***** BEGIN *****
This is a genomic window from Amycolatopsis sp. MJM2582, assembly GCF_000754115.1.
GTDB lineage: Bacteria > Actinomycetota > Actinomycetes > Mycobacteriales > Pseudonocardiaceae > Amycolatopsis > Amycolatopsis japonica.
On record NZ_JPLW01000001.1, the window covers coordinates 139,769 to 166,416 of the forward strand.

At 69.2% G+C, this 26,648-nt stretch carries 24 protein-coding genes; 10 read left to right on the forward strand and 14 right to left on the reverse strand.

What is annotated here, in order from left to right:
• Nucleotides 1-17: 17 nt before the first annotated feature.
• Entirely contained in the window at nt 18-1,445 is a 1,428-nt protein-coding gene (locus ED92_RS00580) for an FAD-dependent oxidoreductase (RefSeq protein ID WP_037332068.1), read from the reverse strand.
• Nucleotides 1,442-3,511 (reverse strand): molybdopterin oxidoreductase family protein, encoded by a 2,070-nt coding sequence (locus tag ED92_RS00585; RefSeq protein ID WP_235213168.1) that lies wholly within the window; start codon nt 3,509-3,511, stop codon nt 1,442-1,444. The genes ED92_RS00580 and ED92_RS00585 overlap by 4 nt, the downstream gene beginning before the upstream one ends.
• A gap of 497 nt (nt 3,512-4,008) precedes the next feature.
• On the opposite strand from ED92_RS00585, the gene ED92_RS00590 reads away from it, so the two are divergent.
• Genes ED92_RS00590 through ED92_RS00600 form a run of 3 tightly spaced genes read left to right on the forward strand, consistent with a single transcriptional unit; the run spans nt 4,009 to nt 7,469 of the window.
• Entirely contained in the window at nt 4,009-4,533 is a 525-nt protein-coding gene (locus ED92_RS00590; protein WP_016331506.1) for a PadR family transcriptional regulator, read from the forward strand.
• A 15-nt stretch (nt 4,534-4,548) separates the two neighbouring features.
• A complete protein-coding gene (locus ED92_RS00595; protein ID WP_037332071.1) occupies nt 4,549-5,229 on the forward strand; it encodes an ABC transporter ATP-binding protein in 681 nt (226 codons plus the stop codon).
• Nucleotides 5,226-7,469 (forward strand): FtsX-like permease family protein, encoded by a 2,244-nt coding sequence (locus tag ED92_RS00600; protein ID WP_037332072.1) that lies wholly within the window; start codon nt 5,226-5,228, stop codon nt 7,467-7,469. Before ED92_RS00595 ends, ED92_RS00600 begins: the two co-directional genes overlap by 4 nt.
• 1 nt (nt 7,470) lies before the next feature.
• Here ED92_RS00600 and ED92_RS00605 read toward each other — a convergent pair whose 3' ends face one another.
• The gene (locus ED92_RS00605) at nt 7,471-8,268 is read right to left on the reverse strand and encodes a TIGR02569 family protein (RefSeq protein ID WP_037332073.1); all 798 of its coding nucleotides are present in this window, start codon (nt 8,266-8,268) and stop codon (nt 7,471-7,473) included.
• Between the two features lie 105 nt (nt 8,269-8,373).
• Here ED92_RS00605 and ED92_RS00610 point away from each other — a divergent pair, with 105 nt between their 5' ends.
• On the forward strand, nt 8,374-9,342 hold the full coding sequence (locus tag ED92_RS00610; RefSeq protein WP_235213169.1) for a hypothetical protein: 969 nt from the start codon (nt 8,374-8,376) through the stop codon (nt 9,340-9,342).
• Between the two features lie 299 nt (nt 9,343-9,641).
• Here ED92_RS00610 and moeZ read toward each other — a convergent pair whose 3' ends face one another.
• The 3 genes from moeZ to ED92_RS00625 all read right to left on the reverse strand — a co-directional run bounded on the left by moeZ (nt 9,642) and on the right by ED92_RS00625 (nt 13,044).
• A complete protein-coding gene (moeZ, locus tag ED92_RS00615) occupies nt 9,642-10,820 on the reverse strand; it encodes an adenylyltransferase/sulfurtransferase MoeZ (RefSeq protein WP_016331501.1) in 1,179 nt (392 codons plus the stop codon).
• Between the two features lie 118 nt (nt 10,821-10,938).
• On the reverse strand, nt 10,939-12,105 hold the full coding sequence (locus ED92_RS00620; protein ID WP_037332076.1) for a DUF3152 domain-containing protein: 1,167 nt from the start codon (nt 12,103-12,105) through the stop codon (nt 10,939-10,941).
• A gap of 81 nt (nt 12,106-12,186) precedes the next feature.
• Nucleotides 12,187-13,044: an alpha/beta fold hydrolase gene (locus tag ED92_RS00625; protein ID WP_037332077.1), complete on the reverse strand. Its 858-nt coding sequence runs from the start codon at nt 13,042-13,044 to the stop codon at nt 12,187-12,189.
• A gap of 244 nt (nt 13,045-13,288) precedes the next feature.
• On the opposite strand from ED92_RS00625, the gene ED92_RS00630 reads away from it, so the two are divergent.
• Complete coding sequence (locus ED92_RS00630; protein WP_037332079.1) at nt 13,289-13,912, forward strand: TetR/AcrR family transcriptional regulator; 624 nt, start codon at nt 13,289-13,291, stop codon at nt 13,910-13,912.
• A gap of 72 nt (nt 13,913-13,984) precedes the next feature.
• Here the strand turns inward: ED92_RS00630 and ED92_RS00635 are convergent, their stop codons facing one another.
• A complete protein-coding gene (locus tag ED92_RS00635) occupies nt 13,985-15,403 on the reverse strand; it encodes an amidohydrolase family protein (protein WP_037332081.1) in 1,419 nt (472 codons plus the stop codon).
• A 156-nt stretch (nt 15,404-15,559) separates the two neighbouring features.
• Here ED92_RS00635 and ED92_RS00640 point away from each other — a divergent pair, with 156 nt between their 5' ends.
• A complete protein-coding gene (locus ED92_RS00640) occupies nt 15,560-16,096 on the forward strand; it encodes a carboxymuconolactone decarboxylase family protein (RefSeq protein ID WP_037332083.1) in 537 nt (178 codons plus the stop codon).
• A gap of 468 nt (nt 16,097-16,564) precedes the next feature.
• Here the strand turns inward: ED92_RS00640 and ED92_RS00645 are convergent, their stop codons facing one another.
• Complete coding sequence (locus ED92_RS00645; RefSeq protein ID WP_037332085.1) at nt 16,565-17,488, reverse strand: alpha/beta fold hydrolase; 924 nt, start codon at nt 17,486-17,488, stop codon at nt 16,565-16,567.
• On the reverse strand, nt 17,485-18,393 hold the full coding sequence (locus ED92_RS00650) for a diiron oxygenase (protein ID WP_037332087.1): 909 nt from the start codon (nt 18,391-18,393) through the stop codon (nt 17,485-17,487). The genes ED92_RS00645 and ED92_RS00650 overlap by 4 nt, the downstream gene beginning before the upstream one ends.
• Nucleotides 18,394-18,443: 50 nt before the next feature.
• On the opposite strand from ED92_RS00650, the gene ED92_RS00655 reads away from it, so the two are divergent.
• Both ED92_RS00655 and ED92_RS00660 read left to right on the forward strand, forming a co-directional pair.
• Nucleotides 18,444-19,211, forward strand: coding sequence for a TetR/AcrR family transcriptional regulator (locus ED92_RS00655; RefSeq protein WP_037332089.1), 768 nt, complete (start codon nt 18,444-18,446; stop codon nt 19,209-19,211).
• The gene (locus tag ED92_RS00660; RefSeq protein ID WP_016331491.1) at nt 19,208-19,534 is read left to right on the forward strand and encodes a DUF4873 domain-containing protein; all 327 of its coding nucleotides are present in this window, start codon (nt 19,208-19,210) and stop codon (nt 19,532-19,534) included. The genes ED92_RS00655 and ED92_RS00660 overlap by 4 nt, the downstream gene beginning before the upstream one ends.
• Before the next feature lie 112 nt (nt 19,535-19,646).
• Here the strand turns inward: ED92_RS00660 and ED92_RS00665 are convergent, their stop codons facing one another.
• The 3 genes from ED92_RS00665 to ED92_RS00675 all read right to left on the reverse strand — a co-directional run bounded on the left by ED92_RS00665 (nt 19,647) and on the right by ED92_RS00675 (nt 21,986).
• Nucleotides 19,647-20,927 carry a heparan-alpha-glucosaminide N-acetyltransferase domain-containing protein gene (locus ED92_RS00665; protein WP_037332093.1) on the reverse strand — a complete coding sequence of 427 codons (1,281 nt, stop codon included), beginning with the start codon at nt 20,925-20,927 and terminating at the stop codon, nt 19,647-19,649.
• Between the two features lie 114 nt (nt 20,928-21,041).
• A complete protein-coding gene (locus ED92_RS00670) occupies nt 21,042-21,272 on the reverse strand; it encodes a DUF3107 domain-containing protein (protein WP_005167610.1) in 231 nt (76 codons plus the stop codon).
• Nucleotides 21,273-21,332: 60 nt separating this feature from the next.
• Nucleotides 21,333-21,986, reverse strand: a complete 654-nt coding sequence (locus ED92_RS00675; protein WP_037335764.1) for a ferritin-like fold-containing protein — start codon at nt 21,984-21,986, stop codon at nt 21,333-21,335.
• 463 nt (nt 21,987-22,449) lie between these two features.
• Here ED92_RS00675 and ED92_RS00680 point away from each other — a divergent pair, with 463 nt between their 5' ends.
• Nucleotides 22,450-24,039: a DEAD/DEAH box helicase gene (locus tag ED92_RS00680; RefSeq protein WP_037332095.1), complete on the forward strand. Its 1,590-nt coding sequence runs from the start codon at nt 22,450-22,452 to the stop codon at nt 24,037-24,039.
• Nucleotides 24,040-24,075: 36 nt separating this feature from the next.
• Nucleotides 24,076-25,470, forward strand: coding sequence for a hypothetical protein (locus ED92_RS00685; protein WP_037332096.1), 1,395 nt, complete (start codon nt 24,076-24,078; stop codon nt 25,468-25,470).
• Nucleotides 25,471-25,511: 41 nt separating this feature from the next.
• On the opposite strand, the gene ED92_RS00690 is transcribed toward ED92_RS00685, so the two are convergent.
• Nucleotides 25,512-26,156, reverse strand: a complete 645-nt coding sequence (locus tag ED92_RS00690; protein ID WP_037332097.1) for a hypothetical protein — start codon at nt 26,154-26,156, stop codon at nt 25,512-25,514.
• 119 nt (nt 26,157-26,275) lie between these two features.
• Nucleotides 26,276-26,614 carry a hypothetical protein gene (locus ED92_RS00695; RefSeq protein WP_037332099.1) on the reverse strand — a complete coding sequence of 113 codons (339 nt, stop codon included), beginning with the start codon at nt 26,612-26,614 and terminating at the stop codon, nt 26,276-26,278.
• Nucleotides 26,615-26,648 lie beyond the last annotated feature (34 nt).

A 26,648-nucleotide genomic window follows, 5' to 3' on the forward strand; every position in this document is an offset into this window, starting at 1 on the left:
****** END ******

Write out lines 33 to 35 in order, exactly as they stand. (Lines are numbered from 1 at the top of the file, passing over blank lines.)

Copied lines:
• A gap of 72 nt (nt 13,913-13,984) precedes the next feature.
• Here the strand turns inward: ED92_RS00630 and ED92_RS00635 are convergent, their stop codons facing one another.
• A complete protein-coding gene (locus tag ED92_RS00635) occupies nt 13,985-15,403 on the reverse strand; it encodes an amidohydrolase family protein (protein WP_037332081.1) in 1,419 nt (472 codons plus the stop codon).